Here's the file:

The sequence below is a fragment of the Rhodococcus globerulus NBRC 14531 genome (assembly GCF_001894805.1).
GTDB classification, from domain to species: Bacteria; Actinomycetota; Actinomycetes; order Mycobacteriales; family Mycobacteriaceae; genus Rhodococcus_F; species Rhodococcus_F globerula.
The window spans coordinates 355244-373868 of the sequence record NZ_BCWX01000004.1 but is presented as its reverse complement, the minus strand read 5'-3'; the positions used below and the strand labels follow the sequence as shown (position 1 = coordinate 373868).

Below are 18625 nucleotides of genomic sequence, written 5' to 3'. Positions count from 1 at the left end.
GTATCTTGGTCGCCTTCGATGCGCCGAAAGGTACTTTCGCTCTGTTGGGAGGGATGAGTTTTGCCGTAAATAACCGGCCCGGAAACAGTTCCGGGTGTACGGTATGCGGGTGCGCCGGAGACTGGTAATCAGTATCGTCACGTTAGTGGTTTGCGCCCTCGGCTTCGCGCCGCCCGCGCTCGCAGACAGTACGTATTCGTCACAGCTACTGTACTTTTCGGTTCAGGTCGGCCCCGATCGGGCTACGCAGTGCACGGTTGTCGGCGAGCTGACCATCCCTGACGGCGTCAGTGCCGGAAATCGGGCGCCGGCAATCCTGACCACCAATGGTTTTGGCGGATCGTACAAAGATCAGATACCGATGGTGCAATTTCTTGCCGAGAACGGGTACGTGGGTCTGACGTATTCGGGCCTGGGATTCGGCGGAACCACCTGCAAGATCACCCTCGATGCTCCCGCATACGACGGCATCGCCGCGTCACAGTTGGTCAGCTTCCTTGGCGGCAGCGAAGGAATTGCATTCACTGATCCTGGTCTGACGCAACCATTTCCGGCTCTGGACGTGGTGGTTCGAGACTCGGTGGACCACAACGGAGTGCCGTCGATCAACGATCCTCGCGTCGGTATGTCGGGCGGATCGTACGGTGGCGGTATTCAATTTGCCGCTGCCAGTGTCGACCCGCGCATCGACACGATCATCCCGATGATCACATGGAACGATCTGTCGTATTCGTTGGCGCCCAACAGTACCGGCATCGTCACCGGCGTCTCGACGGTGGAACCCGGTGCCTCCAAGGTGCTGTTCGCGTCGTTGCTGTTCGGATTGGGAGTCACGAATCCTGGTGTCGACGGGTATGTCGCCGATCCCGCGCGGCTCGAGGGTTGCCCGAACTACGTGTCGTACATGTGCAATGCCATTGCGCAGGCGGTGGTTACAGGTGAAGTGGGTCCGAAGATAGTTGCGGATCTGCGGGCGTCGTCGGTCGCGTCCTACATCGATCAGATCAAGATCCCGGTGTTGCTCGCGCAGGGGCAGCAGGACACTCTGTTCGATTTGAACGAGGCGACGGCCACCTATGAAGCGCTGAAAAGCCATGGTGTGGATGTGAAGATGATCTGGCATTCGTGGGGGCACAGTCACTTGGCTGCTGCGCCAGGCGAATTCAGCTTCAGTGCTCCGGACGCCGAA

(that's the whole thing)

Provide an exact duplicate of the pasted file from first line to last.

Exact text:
The sequence below is a fragment of the Rhodococcus globerulus NBRC 14531 genome (assembly GCF_001894805.1).
GTDB classification, from domain to species: Bacteria; Actinomycetota; Actinomycetes; order Mycobacteriales; family Mycobacteriaceae; genus Rhodococcus_F; species Rhodococcus_F globerula.
The window spans coordinates 355244-373868 of the sequence record NZ_BCWX01000004.1 but is presented as its reverse complement, the minus strand read 5'-3'; the positions used below and the strand labels follow the sequence as shown (position 1 = coordinate 373868).

Below are 18625 nucleotides of genomic sequence, written 5' to 3'. Positions count from 1 at the left end.
GTATCTTGGTCGCCTTCGATGCGCCGAAAGGTACTTTCGCTCTGTTGGGAGGGATGAGTTTTGCCGTAAATAACCGGCCCGGAAACAGTTCCGGGTGTACGGTATGCGGGTGCGCCGGAGACTGGTAATCAGTATCGTCACGTTAGTGGTTTGCGCCCTCGGCTTCGCGCCGCCCGCGCTCGCAGACAGTACGTATTCGTCACAGCTACTGTACTTTTCGGTTCAGGTCGGCCCCGATCGGGCTACGCAGTGCACGGTTGTCGGCGAGCTGACCATCCCTGACGGCGTCAGTGCCGGAAATCGGGCGCCGGCAATCCTGACCACCAATGGTTTTGGCGGATCGTACAAAGATCAGATACCGATGGTGCAATTTCTTGCCGAGAACGGGTACGTGGGTCTGACGTATTCGGGCCTGGGATTCGGCGGAACCACCTGCAAGATCACCCTCGATGCTCCCGCATACGACGGCATCGCCGCGTCACAGTTGGTCAGCTTCCTTGGCGGCAGCGAAGGAATTGCATTCACTGATCCTGGTCTGACGCAACCATTTCCGGCTCTGGACGTGGTGGTTCGAGACTCGGTGGACCACAACGGAGTGCCGTCGATCAACGATCCTCGCGTCGGTATGTCGGGCGGATCGTACGGTGGCGGTATTCAATTTGCCGCTGCCAGTGTCGACCCGCGCATCGACACGATCATCCCGATGATCACATGGAACGATCTGTCGTATTCGTTGGCGCCCAACAGTACCGGCATCGTCACCGGCGTCTCGACGGTGGAACCCGGTGCCTCCAAGGTGCTGTTCGCGTCGTTGCTGTTCGGATTGGGAGTCACGAATCCTGGTGTCGACGGGTATGTCGCCGATCCCGCGCGGCTCGAGGGTTGCCCGAACTACGTGTCGTACATGTGCAATGCCATTGCGCAGGCGGTGGTTACAGGTGAAGTGGGTCCGAAGATAGTTGCGGATCTGCGGGCGTCGTCGGTCGCGTCCTACATCGATCAGATCAAGATCCCGGTGTTGCTCGCGCAGGGGCAGCAGGACACTCTGTTCGATTTGAACGAGGCGACGGCCACCTATGAAGCGCTGAAAAGCCATGGTGTGGATGTGAAGATGATCTGGCATTCGTGGGGGCACAGTCACTTGGCTGCTGCGCCAGGCGAATTCAGCTTCAGTGCTCCGGACGCCGAA